Through its ISO/IEC 17025 accredited laboratories, for example, LMS provides laboratory testing and assessment services including chemical, nucleic acid and physical analyses. The company’s testing and assessment segment is its largest revenue contributor, accounting for approximately 96%–98% of its total revenue throughout FY2019 to 3MFY2022.

This industry, while niche, is nonetheless a competitive one. In Malaysia alone, there are around 1,000 accredited laboratories and around 100 certification bodies. What sets LMS apart is its interest in innovation and technology, evident in the development of its conformity assessment (demonstration that a product, service, system or person meets specified requirements) technology, says Ooi.

“When we started in 2006, there was no big data, no Internet of Things, no industry 4.0. But we developed an in-house laboratory information management system called LIMS. It was a data logging system I created with some simple programming.

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“Over the years, with some outsourced help, we were able to develop a more advanced version of the system, which helped us to digitalise our operations and make it more efficient. With this, we are able to deliver more agile and accurate results,” says Ooi.

The application was able to greatly improve LMS’s own workflow — over the past three years, the company was able to increase its revenue at 8% CAGR although the headcount remains the same.

The company was even able to stay profitable during the pandemic lockdown period, only suffering losses in March and April 2020 when Malaysia announced the movement control order (MCO). “At the start of the MCO, we were not allowed to operate. After a bit of back of forth [with the authorities], we were considered ‘essential services’, thereby allowing us to operate at 50% capacity.

“That said, most of our clients had to cease their operations. We were running out of work in progress in our pipeline. I called for a meeting, asking everyone to think about what we can do. Then, someone said: ‘Let’s do face mask testing.’ That was such a great idea — we immediately formed a group consisting of a microbiologist, chemist and engineer to study some testing methods,” says Ooi.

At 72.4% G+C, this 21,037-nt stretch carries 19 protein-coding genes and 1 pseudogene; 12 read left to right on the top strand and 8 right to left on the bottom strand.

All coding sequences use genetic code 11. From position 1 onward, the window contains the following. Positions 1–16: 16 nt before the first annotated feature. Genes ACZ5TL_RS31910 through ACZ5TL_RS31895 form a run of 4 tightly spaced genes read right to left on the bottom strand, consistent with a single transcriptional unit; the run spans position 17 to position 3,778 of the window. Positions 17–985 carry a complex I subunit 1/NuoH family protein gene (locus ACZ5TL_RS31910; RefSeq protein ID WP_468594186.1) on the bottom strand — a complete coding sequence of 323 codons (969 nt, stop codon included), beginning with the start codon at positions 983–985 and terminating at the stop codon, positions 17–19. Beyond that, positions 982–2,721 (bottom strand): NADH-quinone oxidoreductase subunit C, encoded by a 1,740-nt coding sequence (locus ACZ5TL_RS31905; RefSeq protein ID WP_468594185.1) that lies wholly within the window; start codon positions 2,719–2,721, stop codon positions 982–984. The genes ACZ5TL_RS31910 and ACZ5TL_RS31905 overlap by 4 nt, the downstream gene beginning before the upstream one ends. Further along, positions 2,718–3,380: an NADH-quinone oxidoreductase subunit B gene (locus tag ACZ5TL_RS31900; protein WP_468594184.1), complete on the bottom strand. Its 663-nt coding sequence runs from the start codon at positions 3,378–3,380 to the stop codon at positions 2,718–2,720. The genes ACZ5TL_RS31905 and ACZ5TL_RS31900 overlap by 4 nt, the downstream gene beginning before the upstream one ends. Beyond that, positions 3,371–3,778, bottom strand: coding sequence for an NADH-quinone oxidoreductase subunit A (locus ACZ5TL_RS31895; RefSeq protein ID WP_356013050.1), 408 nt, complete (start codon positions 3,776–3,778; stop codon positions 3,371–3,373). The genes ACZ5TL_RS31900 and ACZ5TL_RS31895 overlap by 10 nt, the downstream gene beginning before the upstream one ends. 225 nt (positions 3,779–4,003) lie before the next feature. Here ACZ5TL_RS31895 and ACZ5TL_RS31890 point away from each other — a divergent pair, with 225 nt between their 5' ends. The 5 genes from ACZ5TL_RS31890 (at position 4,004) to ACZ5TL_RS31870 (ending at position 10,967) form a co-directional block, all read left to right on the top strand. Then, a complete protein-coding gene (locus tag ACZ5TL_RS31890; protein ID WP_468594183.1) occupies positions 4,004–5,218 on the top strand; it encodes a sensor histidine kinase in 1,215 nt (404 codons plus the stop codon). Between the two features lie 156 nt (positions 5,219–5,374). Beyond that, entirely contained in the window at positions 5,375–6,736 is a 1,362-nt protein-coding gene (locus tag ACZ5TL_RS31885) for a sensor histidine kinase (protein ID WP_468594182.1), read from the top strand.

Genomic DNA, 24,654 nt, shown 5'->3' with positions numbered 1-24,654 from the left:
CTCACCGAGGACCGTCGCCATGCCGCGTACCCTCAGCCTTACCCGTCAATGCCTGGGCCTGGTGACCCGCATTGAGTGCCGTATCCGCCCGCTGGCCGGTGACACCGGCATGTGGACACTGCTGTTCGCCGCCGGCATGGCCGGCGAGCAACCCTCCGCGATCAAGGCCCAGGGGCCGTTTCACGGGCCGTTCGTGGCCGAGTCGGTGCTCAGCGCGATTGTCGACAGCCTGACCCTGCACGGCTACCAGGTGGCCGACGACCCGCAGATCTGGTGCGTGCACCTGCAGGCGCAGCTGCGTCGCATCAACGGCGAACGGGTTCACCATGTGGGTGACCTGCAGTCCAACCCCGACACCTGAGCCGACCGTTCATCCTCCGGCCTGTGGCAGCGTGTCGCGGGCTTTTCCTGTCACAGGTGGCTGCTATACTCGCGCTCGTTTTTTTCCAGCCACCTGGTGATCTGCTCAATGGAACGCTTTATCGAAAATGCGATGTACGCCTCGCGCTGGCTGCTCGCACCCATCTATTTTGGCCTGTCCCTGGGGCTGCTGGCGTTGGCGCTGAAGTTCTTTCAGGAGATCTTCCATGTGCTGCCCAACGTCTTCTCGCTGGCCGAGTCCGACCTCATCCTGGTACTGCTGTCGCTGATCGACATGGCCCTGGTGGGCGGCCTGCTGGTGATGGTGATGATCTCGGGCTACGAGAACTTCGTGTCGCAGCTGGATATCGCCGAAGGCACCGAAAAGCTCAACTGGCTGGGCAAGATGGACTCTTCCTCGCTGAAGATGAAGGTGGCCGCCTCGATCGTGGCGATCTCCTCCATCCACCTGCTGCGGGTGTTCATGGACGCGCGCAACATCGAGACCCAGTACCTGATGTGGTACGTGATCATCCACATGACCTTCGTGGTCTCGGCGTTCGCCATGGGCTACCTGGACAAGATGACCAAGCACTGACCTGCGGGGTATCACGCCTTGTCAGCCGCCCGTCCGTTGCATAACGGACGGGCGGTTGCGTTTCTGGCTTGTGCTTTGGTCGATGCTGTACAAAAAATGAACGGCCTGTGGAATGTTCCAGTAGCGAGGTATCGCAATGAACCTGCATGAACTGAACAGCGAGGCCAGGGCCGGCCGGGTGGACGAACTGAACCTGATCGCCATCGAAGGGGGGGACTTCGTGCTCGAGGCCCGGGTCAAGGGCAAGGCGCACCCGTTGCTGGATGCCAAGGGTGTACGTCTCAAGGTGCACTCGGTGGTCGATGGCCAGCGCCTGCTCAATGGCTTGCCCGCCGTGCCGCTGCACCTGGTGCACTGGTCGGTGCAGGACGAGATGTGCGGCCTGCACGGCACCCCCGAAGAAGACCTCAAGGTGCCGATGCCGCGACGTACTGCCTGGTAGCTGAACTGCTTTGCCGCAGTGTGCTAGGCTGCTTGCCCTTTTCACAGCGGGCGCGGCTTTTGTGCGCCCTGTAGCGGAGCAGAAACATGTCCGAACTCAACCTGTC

Therefore, in June 2020, LMS launched the face mask testing services. With this first-mover advantage, the company was able to generate a significant amount of additional revenue. Eventually, the company started testing sanitisers as well as disinfection services. “That’s how we increased our revenue and managed to keep ourselves profitable for FY2020 despite not meeting the revenue target,” says Ooi.

Addressing risks

Moving forward, Ooi sees a great market potential in conformity assessment technologies. Being in a highly regulated industry, Ooi believes that its applications would be able to minimise the risks associated with human errors or misappropriation of results.

For example, its aikinz-LIMS solution is able to electronically generate certificates of analysis which are issued after results of laboratory tests are analysed. The application also embeds traceable QR codes in test reports, safeguarding its customers’ products against counterfeits. All confidential data and communications are stored in a secured server, which helps to minimise leakage and misappropriation of information.

Aside from aikinz-LIMS, LMS Compliance also offers aizenz, an ISO certification platform. It has recently launched aizinz, which provides global real-time surveillance and access to data such as product safety and hygiene information. The company plans to add artificial intelligence, data analytics and data mining and benchmarking capabilities to these applications, helping to analyse customer behaviour patterns to assist in decision-making.

Ooi is hopeful that the company is able to grow at a larger scale post-IPO. “All giants start small — we could be one of them,” he adds